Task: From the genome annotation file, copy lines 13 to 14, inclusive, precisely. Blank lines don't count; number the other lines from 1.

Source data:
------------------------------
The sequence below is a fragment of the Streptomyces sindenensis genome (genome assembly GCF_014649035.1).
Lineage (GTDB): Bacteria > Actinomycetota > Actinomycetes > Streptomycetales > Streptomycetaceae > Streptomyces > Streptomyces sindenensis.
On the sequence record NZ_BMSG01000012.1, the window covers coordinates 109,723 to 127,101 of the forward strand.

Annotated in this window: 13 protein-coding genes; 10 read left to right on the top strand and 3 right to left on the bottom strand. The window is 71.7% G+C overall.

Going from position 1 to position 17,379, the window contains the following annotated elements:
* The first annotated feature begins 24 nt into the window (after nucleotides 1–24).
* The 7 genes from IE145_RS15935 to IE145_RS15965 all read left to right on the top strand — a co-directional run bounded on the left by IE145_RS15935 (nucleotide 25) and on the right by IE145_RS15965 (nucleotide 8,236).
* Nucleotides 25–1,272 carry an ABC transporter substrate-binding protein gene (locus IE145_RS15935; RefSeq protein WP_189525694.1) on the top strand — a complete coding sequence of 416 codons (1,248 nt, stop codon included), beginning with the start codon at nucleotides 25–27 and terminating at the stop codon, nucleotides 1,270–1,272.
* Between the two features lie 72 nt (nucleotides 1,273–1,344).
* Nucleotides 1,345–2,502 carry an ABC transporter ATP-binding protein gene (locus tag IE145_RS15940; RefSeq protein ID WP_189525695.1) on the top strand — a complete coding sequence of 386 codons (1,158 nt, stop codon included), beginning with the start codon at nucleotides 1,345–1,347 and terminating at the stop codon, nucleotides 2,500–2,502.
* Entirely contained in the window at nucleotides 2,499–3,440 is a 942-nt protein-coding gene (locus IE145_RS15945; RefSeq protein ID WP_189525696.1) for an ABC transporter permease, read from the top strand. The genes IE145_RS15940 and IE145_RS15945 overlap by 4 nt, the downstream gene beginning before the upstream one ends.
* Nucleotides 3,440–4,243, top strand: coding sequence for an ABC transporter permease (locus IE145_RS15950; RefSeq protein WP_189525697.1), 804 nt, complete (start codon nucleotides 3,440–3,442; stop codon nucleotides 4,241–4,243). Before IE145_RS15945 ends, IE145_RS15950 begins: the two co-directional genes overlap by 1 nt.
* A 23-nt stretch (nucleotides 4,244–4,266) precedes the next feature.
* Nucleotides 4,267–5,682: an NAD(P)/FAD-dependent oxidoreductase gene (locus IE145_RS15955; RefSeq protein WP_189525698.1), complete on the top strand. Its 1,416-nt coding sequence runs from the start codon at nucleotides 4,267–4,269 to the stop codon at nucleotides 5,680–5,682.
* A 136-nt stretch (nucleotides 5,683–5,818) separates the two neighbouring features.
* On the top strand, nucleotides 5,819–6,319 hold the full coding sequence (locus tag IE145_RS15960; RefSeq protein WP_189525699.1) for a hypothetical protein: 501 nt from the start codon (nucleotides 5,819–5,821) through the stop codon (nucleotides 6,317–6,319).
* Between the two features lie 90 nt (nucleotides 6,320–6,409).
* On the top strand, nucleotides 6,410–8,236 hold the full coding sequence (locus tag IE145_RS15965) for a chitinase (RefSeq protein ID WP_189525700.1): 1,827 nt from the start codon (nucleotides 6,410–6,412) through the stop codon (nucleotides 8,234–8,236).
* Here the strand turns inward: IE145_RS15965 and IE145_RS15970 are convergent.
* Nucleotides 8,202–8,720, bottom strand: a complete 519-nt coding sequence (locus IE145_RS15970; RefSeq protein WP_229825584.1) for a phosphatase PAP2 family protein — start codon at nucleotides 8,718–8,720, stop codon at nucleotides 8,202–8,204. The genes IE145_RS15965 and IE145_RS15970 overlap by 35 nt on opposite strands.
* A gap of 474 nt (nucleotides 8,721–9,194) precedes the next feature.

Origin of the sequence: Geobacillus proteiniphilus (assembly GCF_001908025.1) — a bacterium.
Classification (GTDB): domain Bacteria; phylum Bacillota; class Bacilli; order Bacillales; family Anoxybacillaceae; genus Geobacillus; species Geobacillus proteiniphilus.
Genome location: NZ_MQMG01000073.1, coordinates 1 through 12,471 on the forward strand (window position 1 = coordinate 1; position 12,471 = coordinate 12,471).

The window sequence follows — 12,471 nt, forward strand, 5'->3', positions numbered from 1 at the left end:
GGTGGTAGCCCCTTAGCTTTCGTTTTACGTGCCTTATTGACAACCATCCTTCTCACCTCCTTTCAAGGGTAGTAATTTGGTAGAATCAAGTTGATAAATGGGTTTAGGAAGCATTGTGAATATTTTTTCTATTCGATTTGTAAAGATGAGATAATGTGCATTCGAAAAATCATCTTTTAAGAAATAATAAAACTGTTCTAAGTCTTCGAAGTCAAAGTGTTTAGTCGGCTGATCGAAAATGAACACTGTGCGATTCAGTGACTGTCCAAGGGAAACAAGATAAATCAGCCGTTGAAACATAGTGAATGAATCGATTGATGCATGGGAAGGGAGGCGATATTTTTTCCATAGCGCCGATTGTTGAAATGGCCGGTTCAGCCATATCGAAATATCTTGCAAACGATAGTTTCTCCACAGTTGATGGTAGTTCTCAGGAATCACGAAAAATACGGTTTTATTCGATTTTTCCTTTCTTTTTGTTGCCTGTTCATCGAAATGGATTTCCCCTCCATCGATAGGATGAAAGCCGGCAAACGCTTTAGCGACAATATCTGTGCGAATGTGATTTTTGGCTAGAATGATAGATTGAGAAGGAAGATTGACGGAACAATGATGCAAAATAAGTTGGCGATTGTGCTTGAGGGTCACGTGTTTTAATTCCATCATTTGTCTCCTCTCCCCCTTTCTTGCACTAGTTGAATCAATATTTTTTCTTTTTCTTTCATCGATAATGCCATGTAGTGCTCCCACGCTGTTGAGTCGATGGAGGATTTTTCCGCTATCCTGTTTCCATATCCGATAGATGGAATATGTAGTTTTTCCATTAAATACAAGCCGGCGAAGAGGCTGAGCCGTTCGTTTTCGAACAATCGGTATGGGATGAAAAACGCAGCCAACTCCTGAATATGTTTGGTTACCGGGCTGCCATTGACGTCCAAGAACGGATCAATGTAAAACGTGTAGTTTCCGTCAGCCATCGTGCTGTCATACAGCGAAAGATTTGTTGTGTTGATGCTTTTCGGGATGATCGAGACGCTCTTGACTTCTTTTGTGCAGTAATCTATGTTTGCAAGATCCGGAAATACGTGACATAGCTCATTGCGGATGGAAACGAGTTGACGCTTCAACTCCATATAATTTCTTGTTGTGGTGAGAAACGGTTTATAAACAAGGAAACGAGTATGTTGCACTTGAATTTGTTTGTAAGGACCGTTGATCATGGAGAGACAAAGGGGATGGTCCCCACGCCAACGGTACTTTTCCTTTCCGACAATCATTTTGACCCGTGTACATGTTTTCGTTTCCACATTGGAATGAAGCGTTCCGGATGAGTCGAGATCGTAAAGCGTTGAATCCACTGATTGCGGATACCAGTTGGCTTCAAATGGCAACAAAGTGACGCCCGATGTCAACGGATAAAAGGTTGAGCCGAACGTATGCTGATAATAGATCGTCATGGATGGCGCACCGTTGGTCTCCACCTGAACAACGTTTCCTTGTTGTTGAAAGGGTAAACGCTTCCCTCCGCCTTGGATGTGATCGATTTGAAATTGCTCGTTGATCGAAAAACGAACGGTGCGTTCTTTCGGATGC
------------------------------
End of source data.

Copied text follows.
* A 23-nt stretch (nucleotides 4,244–4,266) precedes the next feature.
* Nucleotides 4,267–5,682: an NAD(P)/FAD-dependent oxidoreductase gene (locus IE145_RS15955; RefSeq protein WP_189525698.1), complete on the top strand. Its 1,416-nt coding sequence runs from the start codon at nucleotides 4,267–4,269 to the stop codon at nucleotides 5,680–5,682.